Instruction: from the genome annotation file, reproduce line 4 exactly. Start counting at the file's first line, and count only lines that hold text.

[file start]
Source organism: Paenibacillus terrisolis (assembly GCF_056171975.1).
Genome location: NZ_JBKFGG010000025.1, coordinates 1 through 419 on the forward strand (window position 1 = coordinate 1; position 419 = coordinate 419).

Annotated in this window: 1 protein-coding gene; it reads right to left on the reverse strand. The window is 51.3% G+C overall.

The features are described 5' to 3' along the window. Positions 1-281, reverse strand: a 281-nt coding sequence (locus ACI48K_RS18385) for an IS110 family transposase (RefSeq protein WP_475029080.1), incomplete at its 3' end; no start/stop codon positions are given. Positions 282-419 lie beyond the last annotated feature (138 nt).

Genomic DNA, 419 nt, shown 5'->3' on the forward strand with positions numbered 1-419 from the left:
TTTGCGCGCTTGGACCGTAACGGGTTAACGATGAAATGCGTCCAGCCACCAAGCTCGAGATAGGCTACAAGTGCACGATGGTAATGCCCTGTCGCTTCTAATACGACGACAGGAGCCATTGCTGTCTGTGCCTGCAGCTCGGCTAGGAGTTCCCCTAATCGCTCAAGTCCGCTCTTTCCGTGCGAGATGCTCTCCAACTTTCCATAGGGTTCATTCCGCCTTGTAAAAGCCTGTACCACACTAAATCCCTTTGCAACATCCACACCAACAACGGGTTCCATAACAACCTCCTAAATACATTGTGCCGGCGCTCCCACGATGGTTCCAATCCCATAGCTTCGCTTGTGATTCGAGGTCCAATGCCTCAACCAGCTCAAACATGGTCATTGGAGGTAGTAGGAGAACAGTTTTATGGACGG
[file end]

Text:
The features are described 5' to 3' along the window. Positions 1-281, reverse strand: a 281-nt coding sequence (locus ACI48K_RS18385) for an IS110 family transposase (RefSeq protein WP_475029080.1), incomplete at its 3' end; no start/stop codon positions are given. Positions 282-419 lie beyond the last annotated feature (138 nt).